Robert St. George

Folklore and folklife, early America
Associate Professor of History
College Hall 311D
Office Hours: 
W 10-12
Teaching Schedule: 
TR 1:30-3; W 2-5
stgeorge@sas.upenn.edu
215 898.2877

Robert St. George is Associate Professor of History. His research explores ethnographic method, folklife studies, material culture, vernacular landscapes, and heritage productions in North America, England, Ireland, and Iceland. He teaches undergraduate courses on such topics as early American cultural history, witchcraft in the early modern world, public culture, American vernacular architecture, performing history, and American consumer culture. He is a graduate of Hamilton College (A.B., 1976), the Winterthur Program in Early American Culture at the University of Delaware (M.A., 1978), and the University of Pennsylvania (M.A., 1980, Ph.D., 1982).

He joined the faculty at Penn in 1989. Prior to joining the Department of History in 1999, he was a faculty member in the Department of Folklore & Folklife, where he was undergraduate chair (1990-1993) and graduate chair (1994-1999). He is currently a member of the graduate programs in Folklore and in Historic Preservation, and is Director of the Program in Public Culture in Penn's Master of Liberal Arts curriculum.

Among his publications are The Wrought Covenant: Source Materials for the Study of Craftsmen and Community in Southeastern New England, 1620-1700 (1979), Material Life in America, 1600-1850 (1988),Conversing By Signs: Poetics of Implication in Colonial New England Culture (1998), and Possible Pasts: Becoming Colonial in Early America (2000).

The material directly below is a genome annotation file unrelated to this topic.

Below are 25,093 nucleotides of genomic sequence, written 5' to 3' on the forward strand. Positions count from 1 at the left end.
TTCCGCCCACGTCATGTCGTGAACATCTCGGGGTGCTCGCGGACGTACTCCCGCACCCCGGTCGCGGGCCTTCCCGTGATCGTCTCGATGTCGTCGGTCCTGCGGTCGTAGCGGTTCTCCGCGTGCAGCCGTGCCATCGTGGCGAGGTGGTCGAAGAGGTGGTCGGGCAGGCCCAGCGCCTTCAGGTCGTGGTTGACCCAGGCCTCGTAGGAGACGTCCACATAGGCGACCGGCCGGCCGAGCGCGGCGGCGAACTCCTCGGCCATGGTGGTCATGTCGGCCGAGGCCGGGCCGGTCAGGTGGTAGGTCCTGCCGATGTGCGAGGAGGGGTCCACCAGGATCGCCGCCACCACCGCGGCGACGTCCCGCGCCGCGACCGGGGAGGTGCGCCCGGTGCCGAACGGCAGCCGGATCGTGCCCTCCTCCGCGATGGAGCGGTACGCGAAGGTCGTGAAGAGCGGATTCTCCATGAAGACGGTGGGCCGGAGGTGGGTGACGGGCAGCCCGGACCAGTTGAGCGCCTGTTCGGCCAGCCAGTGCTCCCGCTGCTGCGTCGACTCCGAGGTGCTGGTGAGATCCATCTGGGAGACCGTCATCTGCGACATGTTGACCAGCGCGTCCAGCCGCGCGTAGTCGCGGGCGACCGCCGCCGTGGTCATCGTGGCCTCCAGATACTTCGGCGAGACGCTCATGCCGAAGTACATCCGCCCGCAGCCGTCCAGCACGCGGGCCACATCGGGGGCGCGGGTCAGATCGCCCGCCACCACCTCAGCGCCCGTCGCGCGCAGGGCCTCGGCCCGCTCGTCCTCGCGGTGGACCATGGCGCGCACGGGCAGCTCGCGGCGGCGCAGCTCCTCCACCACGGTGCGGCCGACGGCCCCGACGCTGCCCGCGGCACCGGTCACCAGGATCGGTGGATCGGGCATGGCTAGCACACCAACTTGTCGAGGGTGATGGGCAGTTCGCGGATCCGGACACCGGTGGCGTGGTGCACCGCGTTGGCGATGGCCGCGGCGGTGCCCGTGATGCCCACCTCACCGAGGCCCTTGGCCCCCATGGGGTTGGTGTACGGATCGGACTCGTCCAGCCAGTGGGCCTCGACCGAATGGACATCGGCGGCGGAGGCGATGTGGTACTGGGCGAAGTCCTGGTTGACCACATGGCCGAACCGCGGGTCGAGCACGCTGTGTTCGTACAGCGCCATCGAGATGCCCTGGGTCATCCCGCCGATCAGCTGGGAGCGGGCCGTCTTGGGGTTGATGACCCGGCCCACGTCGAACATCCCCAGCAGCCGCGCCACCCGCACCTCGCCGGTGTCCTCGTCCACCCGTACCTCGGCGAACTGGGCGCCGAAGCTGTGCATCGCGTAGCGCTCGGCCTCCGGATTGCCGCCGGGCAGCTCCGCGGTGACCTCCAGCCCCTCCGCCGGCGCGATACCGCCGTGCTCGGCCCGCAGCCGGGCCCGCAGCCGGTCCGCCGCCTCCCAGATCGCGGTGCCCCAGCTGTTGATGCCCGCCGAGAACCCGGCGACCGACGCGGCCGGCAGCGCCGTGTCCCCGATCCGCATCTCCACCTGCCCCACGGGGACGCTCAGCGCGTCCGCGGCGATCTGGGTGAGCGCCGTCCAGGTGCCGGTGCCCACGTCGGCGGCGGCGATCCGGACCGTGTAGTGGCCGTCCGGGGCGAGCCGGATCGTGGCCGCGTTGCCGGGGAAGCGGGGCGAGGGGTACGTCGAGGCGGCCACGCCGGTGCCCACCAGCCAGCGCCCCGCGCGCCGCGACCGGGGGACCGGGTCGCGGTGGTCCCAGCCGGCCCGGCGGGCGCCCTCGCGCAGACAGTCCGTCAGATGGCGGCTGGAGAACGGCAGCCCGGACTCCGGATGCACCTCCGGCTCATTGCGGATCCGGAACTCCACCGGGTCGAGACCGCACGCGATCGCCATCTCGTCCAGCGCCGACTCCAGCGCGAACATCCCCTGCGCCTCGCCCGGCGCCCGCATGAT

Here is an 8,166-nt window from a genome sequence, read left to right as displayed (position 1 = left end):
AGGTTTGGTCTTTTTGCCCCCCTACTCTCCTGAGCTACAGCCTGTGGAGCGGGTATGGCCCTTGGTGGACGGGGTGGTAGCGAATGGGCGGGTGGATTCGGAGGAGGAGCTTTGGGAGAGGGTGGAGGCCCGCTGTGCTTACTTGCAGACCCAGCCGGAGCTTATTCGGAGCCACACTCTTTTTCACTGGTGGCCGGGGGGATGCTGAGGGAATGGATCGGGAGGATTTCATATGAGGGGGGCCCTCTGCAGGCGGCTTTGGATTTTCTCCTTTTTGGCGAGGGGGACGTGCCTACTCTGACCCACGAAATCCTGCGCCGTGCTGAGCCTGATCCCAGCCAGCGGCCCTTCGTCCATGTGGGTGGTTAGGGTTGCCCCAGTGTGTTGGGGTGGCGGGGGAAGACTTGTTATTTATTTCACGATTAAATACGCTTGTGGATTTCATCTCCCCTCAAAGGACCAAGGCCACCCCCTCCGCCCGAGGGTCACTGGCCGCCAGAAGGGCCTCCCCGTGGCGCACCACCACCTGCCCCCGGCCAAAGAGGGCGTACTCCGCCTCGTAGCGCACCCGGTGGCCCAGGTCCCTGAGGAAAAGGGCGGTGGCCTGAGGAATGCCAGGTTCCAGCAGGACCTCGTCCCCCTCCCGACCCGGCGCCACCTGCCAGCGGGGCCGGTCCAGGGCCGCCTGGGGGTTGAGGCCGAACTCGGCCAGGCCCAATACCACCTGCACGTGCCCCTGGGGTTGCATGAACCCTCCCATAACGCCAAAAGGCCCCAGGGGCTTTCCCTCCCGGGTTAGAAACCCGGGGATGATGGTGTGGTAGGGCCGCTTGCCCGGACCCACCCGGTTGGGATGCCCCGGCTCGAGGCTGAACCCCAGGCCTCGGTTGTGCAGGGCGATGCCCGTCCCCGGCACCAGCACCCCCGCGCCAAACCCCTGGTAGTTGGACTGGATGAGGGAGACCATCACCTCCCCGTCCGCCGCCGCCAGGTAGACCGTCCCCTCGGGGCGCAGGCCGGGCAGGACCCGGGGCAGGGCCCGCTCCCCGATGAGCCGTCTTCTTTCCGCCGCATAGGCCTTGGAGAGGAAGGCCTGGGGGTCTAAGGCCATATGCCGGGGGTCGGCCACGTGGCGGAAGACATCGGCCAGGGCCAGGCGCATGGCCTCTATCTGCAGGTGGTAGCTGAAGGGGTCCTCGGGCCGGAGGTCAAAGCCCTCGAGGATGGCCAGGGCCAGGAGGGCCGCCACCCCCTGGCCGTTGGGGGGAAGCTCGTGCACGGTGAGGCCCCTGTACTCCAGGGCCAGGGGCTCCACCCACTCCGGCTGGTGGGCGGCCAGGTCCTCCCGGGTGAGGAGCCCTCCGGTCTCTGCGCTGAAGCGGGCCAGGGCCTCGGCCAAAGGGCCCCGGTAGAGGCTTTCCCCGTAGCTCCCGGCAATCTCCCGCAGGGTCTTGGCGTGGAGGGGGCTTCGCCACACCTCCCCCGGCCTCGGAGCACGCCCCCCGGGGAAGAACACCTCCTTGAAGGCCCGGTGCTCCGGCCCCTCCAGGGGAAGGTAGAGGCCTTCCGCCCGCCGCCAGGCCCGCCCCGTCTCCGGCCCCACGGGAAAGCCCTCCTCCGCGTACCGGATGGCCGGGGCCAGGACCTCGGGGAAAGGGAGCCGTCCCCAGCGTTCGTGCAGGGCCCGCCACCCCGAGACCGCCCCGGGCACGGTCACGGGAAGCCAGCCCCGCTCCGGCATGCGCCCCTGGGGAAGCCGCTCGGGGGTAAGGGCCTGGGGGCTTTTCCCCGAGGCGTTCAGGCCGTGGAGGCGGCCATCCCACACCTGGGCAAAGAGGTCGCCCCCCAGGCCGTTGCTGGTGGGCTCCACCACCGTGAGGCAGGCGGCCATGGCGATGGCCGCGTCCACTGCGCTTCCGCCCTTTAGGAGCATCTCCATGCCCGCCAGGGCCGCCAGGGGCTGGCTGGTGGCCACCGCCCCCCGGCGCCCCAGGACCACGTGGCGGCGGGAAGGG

A past winner of the university's Lindback Award for Distinguished Teaching (1999), he has held fellowships from the American Antiquarian Society (1980), the National Endowment for the Humanities (1988, 1997), the Gilder-Lerhman Institute for American History (2000), and the John Simon Guggenheim Foundation ( 2000-2001). He is currently completing a book on the  material cultures and social changes of the long eighteenth century.

Courses Taught: 
  • HIST 020 History of the U.S. to 1865
  • HIST 093 Performing History
  • HIST 203 Early American Cultural History
  • HIST 323 Material Life in America
  • HIST 327 American Cultural History to 1865
  • HIST 442 American Revolution
  • HIST 505 Public Culture
  • HIST 510 American Vernacular Architecture
  • HIST 585 Ethnography and Memory
  • HIST 118 Witchcraft and Possession